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Port 137 Details


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Port(s) Protocol Service Details Source
137 tcp,udp netbios-ns NetBIOS is a protocol used for File and Print Sharing under all current versions of Windows. While this in itself is not a problem, the way that the protocol is implemented can be.

NetBios services:
NETBIOS Name Service (TCP/UDP: 137)
NETBIOS Datagram Service (TCP/UDP: 138)
NETBIOS Session Service (TCP/UDP: 139)

By default, when File and Print Sharing is enabled it binds to everything, including TCP/IP (The Internet Protocol), rather than just the local network, meaning your shared resources are available over the entire Internet for reading and deletion, unless configured properly. Any machine with NetBIOS enabled and not configured properly should be considered at risk. The best protection is to turn off File and Print Sharing, or block ports 135-139 completely. If you must enable it, use the following guidelines:

1. Use strong passwords, containing non-alphanumeric characters.
2. Attach "$" at the end of your share names (the casual snooper using net view might not see them).
3. Unbind File and Print Sharing from TCP/IP and use NetBEUI instead (it's a non-routable protocol).
4. Block ports 135-139 in your router/firewall.

Keep in mind that you might still be leaking out information about your system that can be used against you (such as your computer and workgroup names) to the entire Internet, unless ports are filtered by a firewall.

There is also a Critical Windows RPC vulnerability affecting ports 135,139 and 445, as detailed here: MS Technet Security Bulletin [MS03-026]

The following trojans/backdoors also use these ports: Chode, God Message worm, Msinit, Netlog, Network, Qaz
W32.HLLW.Moega
W32.Crowt.A@mm (01.23.2005) - mass mailing worm, opens a backdoor, logs keystrokes. Uses ports 80 and 137.
W32.Reidana.A (03.27.2005) - worm that spreads using the MS DCOM RPC vulnerability (MS Security Bulletin [MS03-026]) on port 139. The worm attempts to download and execute a remote file via FTP. Opens TCP port 4444.

Windows Internet Naming Service (WINS) also uses this port (UDP).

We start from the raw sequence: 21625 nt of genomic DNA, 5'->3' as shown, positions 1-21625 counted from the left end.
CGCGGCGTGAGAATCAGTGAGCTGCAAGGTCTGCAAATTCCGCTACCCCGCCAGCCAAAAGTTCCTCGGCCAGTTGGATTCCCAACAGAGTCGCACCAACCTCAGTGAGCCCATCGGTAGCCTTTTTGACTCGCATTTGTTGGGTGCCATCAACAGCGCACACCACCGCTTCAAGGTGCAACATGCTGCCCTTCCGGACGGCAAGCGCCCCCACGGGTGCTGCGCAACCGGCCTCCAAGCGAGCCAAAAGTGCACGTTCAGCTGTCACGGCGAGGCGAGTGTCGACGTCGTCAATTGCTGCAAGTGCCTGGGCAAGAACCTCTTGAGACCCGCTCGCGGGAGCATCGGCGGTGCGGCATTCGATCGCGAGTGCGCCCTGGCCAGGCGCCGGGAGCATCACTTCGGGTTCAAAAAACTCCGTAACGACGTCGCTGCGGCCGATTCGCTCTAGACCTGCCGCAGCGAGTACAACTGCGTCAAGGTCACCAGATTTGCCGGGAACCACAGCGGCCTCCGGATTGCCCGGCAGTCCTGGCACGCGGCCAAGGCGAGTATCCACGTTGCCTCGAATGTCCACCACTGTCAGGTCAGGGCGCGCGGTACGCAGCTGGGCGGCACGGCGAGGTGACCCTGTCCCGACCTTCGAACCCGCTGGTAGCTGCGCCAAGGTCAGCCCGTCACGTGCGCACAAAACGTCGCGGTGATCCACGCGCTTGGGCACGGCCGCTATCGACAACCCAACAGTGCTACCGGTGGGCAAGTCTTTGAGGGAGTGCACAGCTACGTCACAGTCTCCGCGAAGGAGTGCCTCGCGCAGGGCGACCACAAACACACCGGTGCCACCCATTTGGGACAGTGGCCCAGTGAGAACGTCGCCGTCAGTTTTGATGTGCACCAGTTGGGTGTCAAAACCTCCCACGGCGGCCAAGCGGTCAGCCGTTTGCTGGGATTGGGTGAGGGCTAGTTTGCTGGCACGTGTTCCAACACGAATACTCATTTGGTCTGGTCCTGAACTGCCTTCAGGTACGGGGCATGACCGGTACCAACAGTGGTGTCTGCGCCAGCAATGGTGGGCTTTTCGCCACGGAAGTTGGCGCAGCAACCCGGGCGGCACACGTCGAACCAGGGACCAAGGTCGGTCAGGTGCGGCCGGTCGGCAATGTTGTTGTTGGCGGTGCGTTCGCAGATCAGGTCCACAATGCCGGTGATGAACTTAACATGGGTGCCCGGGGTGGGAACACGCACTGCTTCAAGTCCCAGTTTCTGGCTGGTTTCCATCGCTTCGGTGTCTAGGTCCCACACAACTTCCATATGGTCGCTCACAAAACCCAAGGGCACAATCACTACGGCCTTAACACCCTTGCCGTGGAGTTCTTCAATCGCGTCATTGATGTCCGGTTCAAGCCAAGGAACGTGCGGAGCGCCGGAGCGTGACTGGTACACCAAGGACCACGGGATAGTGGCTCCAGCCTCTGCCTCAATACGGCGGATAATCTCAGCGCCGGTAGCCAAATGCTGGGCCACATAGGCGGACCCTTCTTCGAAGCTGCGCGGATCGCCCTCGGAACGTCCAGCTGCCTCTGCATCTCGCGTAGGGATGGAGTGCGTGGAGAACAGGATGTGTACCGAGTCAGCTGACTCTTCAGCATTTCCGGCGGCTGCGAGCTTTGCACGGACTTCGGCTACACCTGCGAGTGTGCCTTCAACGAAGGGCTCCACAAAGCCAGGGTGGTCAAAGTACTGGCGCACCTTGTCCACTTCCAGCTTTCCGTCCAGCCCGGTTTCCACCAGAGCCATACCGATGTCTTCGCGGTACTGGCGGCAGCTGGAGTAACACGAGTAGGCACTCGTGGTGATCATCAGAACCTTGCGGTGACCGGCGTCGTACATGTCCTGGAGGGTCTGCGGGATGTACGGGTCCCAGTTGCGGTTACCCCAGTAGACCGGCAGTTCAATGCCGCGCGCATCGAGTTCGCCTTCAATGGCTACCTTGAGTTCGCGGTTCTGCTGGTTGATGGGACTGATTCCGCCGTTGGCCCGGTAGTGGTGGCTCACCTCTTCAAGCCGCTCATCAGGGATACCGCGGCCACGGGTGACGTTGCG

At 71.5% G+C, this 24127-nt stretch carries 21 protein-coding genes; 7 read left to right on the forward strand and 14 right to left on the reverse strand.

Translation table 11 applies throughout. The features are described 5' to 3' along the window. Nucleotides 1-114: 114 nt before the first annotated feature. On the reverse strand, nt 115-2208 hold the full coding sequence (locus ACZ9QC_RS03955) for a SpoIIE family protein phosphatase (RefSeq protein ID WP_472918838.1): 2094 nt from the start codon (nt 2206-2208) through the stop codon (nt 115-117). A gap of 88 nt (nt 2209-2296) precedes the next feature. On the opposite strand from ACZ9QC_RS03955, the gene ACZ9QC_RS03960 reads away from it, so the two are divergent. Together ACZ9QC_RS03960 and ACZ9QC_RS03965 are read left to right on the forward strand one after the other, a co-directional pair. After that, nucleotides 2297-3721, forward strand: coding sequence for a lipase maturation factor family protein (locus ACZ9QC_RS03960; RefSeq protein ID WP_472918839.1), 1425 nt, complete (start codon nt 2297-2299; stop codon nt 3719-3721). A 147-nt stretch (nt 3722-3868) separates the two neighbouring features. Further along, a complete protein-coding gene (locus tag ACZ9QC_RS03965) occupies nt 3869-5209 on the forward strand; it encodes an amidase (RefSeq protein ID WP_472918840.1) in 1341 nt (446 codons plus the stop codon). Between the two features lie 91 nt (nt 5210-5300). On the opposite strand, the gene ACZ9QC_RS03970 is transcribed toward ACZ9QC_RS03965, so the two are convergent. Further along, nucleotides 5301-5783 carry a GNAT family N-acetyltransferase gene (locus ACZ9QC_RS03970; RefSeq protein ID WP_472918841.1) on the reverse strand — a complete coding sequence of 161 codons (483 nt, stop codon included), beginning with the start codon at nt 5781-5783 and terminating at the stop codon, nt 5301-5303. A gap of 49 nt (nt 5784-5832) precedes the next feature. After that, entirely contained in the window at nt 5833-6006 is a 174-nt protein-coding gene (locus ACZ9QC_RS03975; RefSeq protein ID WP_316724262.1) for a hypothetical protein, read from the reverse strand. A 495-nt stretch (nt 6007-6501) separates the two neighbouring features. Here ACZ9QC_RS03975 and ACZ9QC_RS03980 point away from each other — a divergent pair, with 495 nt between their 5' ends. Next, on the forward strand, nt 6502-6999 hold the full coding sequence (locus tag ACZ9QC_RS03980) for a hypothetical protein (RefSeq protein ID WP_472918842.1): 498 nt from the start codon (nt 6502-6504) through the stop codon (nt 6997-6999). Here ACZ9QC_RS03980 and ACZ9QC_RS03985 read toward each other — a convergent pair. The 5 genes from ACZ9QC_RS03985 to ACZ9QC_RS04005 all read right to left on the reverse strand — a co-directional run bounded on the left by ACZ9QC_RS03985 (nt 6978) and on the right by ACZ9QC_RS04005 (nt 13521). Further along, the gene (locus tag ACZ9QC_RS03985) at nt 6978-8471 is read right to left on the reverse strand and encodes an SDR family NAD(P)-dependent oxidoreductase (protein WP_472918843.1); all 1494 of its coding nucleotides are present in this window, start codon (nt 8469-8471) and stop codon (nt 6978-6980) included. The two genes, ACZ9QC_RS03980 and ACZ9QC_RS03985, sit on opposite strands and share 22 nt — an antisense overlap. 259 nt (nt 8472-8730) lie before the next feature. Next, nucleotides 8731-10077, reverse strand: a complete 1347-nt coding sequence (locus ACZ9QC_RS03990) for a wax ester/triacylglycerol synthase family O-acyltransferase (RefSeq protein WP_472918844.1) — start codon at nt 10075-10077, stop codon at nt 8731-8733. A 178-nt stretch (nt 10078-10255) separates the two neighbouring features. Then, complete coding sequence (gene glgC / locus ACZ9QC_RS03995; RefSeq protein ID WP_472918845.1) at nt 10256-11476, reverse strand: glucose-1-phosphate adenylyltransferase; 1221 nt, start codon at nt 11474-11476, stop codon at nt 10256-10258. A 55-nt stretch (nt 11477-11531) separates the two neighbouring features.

SG
137 tcp,udp NetBIOS NetBIOS Name Service (official) Wikipedia
137 tcp trojan Chode, Nimda Trojans
137 udp trojan Bugbear, Msinit, Opaserv, Qaz Trojans
137 tcp,udp netbios-ns NETBIOS Name Service IANA
137 tcp Chode [trojan] Chode Neophasis
137 tcp Qaz [trojan] Qaz Neophasis
137 udp Msinit [trojan] Msinit Neophasis
137 udp threat Femot Bekkoame
137 udp threat Msinit Bekkoame
137 tcp threat Chode Bekkoame
11 records found
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Related ports: 135  138  139  445  

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External Resources
SANS Internet Storm Center: port 137

Notes:
Well Known Ports: 0 through 1023.
Registered Ports: 1024 through 49151.
Dynamic/Private : 49152 through 65535.

TCP ports use the Transmission Control Protocol. TCP is the most commonly used protocol on the Internet and any TCP/IP network. Whereas the IP protocol deals only with packets, TCP enables two hosts to establish a connection and exchange streams of data. TCP guarantees delivery of data and that packets will be delivered in the same order in which they were sent. Guaranteed communication/delivery is the key difference between TCP and UDP.

UDP ports use the Datagram Protocol, a communications protocol for the Internet network, transport, and session layers. Like TCP (Transmission Control Protocol), UDP is used with IP (the Internet Protocol) and makes possible the transmission of datagrams from one computer to applications on another computer, but unlike TCP, UDP is connectionless and does not guarantee reliable communication; it's up to the application that received the message to process any errors and verify correct delivery. UDP is often used with time-sensitive applications, such as audio/video streaming, where dropping some packets is preferable to waiting for delayed data.

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